A small taste of Iceland – The Golden Circle

Welcome to Iceland. A tiny place with a big heart. Housing a small population of between 350,000 people and 400,000 people, but home to nearly 2 million tourists every-year, a scary figure that keeps growing bigger and bigger.

Iceland was something just completely out of this world. It felt to me, like going to another planet.

Sparse lava fields, steam gushing and bubbling out of the ground, hot springs, glaciers, ice, ice-burgs floating in the sea and surf, strange rock formations, huge cliffs, dangerous oceans tugging at the coast and even crazier active volcanoes, ever-changing weather systems. It was an incredible experience which I’m sure anyone who has ever been to Iceland will tell you. Not only was the wilderness amazing, but the sweet city of Reykjavik was beautiful, and the people I met along the way were some of the best people I’ve met anywhere. The locals face such diverse conditions – from 24 hours of sunlight, to darkened days, wind that can reach up to unthinkable speeds. Home to a variety of interesting museums, a rich history of vikings, amazing writers, musicians and artists, and a hell of a lot of sheep…. this wonderful country strikes a wildness inside me that I embraced with much enthusiasm!

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By far, my favourite part of Iceland was the wow factor, which is around every corner. The untamed wilderness that is hit by the sun as it every now and then breaks through a few clouds, illuminating it in a way that is nearly indescribable (but I’ll try my best).

One of the most popular circuits to do in Iceland is the Golden Circle – due to it’s close proximity to Reykjavik and the variety of interesting sites to see.
I began my Golden Circle tour with a short stop at Þingvellir or Thingvellir – a National Park just east of Reykjavik. It is known for the Alþing (Althing) – which is the site of Iceland’s parliament from the 10th to the 18th centuries – the place where many significant events happened to shape Iceland’s future.

Also an incredible place because it literally sits in between two continental plates. It is a rift valley that was caused by the separation of 2 tectonic plates. It is a fairly unique place.

I spent some time jumping around and walking between the continents – am I technically in Europe or America?

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Next up was a stop at a geothermal field where the famous Geysir resides. Boiling mud pits, exploding steam and the lively Strokkur Geyser -which explodes with water reaching up to 30m in the air every 7 minutes or so. This area became active more then 1000 years ago and the original and biggest Geyser was Geysir – less active these days, it was the first Geyser described in a printed source and what all geysers are now named after. I had the best soup of my life here, it was truly delicious and just what I needed to rewarm my insides and cleanse the sulphur smell out of my nostrils.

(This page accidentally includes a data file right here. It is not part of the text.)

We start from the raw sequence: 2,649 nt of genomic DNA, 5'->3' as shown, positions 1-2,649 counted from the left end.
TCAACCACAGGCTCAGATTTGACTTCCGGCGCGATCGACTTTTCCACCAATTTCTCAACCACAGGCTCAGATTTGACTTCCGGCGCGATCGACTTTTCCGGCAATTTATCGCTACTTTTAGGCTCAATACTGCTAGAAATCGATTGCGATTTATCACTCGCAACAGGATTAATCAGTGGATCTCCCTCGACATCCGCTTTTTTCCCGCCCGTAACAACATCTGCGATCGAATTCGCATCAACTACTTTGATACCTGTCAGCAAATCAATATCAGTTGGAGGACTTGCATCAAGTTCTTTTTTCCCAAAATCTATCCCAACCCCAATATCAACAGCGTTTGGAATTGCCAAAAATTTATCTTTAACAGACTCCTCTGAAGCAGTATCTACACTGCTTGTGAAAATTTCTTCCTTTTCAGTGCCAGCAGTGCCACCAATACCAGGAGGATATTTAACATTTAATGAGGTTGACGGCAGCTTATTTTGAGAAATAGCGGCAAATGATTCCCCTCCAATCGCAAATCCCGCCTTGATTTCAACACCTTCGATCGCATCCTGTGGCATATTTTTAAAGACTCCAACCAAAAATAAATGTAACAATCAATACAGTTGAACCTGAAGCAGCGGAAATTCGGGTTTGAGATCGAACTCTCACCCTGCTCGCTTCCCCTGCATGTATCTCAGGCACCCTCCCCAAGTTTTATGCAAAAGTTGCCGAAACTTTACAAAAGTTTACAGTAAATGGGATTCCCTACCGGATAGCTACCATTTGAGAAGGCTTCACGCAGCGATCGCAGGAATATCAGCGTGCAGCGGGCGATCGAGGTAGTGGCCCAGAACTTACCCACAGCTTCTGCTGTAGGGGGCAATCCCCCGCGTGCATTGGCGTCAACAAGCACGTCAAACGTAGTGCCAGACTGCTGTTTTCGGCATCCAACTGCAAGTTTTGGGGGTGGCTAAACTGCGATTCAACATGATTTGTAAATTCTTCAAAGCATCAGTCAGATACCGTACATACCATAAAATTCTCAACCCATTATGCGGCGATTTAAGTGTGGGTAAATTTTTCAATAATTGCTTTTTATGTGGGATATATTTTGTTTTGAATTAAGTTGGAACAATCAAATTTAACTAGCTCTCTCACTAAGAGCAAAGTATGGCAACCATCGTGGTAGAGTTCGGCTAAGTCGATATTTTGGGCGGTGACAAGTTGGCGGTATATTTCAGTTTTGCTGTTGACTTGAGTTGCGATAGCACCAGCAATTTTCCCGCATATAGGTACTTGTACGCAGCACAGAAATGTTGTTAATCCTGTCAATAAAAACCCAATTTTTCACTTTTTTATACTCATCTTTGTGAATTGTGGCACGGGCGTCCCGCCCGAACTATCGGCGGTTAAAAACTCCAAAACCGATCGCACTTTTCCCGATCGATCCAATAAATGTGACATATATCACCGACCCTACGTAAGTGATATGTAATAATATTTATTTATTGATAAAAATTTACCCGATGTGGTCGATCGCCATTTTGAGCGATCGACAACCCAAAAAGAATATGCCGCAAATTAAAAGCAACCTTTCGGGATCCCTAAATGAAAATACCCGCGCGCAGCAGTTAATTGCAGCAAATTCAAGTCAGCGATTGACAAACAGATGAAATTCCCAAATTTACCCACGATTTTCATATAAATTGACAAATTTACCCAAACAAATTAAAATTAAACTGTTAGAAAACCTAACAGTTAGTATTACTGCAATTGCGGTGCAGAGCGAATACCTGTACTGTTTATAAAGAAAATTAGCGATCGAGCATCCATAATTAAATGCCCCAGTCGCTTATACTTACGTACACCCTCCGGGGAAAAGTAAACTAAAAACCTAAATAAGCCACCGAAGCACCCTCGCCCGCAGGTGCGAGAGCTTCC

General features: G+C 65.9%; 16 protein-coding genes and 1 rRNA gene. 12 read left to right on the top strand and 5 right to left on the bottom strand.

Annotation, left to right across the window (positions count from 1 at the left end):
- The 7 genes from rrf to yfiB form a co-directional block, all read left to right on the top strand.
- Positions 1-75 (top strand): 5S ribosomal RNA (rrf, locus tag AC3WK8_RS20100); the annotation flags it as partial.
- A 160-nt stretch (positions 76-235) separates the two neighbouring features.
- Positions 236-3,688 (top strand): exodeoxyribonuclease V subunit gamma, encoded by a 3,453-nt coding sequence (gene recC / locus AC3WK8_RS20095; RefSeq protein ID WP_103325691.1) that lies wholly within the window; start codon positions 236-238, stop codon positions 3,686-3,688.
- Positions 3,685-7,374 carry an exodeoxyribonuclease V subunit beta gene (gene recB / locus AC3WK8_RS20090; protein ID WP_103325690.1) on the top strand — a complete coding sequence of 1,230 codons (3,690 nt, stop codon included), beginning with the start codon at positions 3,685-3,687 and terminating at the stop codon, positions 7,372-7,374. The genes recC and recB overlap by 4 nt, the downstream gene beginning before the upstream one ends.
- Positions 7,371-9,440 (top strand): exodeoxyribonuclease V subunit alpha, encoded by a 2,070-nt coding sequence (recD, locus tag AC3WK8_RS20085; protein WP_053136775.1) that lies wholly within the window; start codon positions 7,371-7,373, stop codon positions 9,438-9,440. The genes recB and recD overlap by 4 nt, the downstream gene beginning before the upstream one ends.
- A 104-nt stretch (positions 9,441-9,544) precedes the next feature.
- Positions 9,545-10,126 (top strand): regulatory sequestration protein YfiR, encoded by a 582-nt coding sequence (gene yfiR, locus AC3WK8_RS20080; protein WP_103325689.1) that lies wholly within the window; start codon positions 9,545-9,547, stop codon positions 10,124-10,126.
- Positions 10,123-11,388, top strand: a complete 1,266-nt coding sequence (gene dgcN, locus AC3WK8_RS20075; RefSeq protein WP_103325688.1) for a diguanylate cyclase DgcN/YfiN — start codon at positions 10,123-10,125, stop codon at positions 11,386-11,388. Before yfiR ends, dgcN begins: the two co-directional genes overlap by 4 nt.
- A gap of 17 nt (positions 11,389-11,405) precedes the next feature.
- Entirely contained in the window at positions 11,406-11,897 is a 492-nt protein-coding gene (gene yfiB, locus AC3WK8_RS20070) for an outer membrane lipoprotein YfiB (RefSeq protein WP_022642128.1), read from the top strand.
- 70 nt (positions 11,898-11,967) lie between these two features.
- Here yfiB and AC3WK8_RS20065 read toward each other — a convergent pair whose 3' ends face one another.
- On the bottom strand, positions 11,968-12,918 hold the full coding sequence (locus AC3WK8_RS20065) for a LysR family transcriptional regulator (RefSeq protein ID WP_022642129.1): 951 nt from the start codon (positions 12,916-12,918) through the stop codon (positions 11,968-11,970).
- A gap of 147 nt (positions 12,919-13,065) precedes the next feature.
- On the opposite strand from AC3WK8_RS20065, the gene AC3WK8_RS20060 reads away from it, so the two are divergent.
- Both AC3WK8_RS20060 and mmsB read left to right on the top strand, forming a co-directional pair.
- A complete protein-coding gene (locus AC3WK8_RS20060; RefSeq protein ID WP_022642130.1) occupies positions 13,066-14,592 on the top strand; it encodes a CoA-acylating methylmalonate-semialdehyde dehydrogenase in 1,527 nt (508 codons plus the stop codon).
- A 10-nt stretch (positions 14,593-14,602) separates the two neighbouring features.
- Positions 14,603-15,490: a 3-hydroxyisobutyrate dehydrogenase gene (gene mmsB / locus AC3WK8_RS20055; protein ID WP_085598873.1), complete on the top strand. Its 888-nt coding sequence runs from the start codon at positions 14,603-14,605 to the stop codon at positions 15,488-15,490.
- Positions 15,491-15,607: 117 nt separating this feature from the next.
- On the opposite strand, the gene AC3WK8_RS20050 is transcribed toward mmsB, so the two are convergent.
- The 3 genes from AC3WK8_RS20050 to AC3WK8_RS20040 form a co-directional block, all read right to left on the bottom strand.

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The next place everyone who visits Iceland goes to is the Gullfoss Waterfall. It is part of the Hvita river which is fed by Iceland’s second biggest glacier – Langjökull.

It was a spectacular place – seeing the snow and ice on the sides of the cliff, and the cold, refreshing spray hit your face as it catches on the wind, I definitely could see why this waterfall was a main spot for tourists to experience the forces of nature in all it’s glory – and be reminded of the importance of preserving nature by reading about Sigriður Tómasdóttir’s story where they tried to save the waterfall from being destroyed and exploited for power.

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Stopping to say hello to some Icelandic Horses along the way, I ended up at the Secret Lagoon for an hour or so of bathing in the naturally heated hot pool – I think it was one of the original baths in Iceland for the local community. It’s fed by these boiling hot springs that are located around the outside of it. Filled with locals and tourists alike, the atmosphere is relaxing and friendly – I purchased a large cider and sat back and soaked it all in. It even snowed while I was in there… quite an odd feeling sitting in a hot natural bath under the ever-changing weather of Iceland. Even though it was called the Secret Lagoon – taking a look at the pictures, it is so clearly no longer a secret (was it ever?). But it is a great, and cheaper alternative to the famous Blue Lagoon.

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